Junior Toby Bailey will benefit most from Dollar's return,
moving back to shooting guard after a rocky season filling in at
the point. Bailey wound up leading UCLA in scoring (14.8 ppg),
but his shooting fell from 48.4% to 45.8%. He spent the summer
fine-tuning his game with the Under-22 Select Team, and you can
expect a big year from him. The versatile 6'3" Johnson started
21 games and averaged 12.5 points per game overall. He will be a
potent sixth man this year.
Despite the transfer of omm'A Givens to Pepperdine and Ike
Nwankwo to Long Beach State, the Bruins remain devastating in
the post with 6'9" junior power forward J.R. Henderson and 6'9"
sophomore center Jelani McCoy. Henderson's game matured
considerably last year, as he led UCLA in rebounding with 7.0
per game and averaged 14.4 points per game.
McCoy had a monster rookie year, blocking 102 shots and
averaging 6.9 rebounds and 10.2 points per game on
Pac-10-leading 67.6% shooting. He and Henderson were a big
reason UCLA led the nation in field goal shooting, making 52.8%
of its shots.
Also, a preseason investigation by the Pac-10 into possible
violations in the recruiting of high school senior Baron Davis
could well prove to be nothing more than a minor disturbance.
"What makes this team so dangerous," says O'Bannon, "is that any
one of six different guys can carry us. We have a number of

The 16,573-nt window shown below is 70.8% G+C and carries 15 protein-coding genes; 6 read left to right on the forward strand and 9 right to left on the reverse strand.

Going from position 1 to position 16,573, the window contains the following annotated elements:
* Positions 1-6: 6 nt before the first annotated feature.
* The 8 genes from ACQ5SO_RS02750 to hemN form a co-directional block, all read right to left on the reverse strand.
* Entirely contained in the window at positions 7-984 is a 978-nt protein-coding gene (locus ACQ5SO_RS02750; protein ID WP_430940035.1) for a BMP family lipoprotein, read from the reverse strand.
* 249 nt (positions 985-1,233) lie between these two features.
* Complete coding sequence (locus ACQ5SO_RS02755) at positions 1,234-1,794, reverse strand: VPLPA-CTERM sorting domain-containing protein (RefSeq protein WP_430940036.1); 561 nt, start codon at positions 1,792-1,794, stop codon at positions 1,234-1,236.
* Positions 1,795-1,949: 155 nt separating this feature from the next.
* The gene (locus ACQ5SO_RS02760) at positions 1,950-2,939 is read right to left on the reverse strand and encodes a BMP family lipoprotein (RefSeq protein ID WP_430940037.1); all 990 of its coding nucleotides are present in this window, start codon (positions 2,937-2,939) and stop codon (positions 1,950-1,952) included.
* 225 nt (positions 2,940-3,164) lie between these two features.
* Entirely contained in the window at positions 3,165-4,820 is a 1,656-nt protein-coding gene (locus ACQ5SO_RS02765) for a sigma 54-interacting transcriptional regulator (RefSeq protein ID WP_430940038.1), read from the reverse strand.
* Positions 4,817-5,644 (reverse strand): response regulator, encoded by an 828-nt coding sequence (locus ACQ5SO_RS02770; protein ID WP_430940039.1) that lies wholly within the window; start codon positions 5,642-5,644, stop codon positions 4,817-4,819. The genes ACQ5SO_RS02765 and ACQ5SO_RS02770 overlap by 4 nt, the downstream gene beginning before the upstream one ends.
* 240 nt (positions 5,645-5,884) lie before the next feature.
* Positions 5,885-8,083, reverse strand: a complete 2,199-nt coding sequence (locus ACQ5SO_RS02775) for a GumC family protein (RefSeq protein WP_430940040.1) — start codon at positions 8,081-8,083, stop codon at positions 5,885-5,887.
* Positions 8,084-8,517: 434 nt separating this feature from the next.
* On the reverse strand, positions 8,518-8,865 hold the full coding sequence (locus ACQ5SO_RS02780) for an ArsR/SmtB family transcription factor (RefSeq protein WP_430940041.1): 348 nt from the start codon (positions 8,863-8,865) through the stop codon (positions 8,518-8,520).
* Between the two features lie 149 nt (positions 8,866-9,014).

different looks, and we will find the other team's weak link."
Yes, the Bruins are a fearsome bunch, and they know it. Says
Johnson, "A national championship, straight up, that's the goal."
But it's instructive to remember that UCLA spent last preseason
making similarly bold statements. It turned out to be all talk,
of course. The Bruins have much to prove, starting with their
first game, on Nov. 20. That contest will be a reminder not only
of the stunning disappointments of the past but also of how high
a team can rise in response to them. The opponent that night?
THE DATA BOX
Coach: Jim Harrick
Career record: 358-160 (17 seasons)
Record at UCLA: 191-63 (eight seasons)
1995-96 record: 23-8 (final ranking: 19th)
Pac-10 record: 16-2 (first)
PG *Cameron Dollar, 5'11", Sr.
Averaged 4.5 assists though injured
SG *Toby Bailey, 6'5", Jr.
Shot 39.5% from three-point range in '95-96
SF *Charles O'Bannon, 6'5", Sr.
Last year's slacker pledges new attitude
PF *J.R. Henderson, 6'9", Jr.
Career 56.1% shooter from the floor
C *Jelani McCoy, 6'9", Soph.
Pac-10's leading shooter, at 67.6%
Nov. 20 vs. Tulsa
Preseason NIT offers UCLA chance for revenge
Dec. 7 vs. Kansas
Jayhawks hammered the Bruins 85-70 last season
Jan. 25 at Louisville
Cards were only visitor to win at Pauley in '95-96
Feb. 8 vs. Stanford
One of UCLA's two Pac-10 losses was to Cardinal
Feb. 22 vs. Duke
Devils handed Bruins most lopsided loss last year
PLAYER TO WATCH
With the off-season transfers of veteran big men omm'A Givens
and Ike Nwankwo, senior Bob Myers, the 6'6", 227-pound former
walk-on, has suddenly become a key figure in the Bruins'
rotation. Myers will bring hustle and muscle off the bench when
he spells Charles O'Bannon and J.R. Henderson. On a team loaded
with flash and athleticism, Myers has neither, but he is a sound
post defender, a strong rebounder and a much needed calming
influence. "Bob is smart, tough, and he understands the game,"
says UCLA coach Jim Harrick. "He has become a fundamentals
machine and a valuable role player for us." Myers is capable of
more than just dirty work, though: Last season he scored a
career-high 20 points in a close UCLA victory over Oregon State.
The Bruins will be counting on that kind of inside scoring.